Great Self-Help Therapy for Depression: Why Don’t I Do It?

Young man in land of make-believe

The force for change and healing can start with excitement and promise, then slowly dissipate until settling back into the stillness of depression. There are great self-help therapies to achieve well-being, and I have great intentions to get them all done. So why don’t I do them?

I feel like a basketball. It hits the floor with a lot of energy, bounces high, then drops back, bounces up again but not so high and falls again, this time with less force. It repeats this in diminishing arcs until there’s no bounce left, and the ball slowly rolls to a stop. The energy of motion is gone. It returns to a state of rest and stays there until the next powerful push slams it to the floor.

The body’s whole purpose is to maintain a steady state. One measure is holding to the internal temperature of 98.6F. To do that it burns the energy you give it, pumps the muscles you command and those you don’t, keeps up the current of electric flow of information through the nervous system, and coordinates the flipping of thousands of chemical switches. All this brings you back to a physical set point, the steady state that keeps you alive.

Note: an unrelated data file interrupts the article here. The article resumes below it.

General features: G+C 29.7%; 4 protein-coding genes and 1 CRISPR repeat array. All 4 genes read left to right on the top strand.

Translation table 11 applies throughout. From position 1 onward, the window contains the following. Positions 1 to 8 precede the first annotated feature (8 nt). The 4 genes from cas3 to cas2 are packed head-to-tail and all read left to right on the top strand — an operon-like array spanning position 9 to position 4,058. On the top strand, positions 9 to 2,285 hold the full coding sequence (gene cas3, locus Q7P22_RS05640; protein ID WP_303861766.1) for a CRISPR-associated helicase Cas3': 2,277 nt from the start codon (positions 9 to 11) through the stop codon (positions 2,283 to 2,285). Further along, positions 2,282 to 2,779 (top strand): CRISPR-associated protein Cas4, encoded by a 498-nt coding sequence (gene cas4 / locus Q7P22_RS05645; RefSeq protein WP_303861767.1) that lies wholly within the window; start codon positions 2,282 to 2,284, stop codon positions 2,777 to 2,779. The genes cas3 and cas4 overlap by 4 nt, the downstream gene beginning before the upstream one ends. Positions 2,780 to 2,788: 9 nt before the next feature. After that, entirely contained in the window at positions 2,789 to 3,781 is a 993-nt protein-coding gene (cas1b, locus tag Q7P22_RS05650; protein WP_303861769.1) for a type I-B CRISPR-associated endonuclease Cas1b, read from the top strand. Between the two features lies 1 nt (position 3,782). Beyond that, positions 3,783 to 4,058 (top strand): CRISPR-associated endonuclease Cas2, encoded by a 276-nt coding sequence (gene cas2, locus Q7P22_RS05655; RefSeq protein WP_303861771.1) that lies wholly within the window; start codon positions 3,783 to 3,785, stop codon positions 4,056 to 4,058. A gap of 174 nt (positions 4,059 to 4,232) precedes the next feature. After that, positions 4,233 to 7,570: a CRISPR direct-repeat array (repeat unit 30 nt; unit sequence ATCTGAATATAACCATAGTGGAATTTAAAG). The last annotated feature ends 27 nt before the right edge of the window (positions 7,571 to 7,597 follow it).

There’s also an emotional set point, the steady state you return to after the exceptional power of excitement or grief have subsided. Depression pulls that set point lower and lower on the scale until you live permanently in a state most people regard as an extreme.

That’s the depressive set point I sometimes fall back to when it comes to all those therapeutic actions. They promise to lift my emotional and physical steady states into the zone of vitality, but something stops me. Read the rest»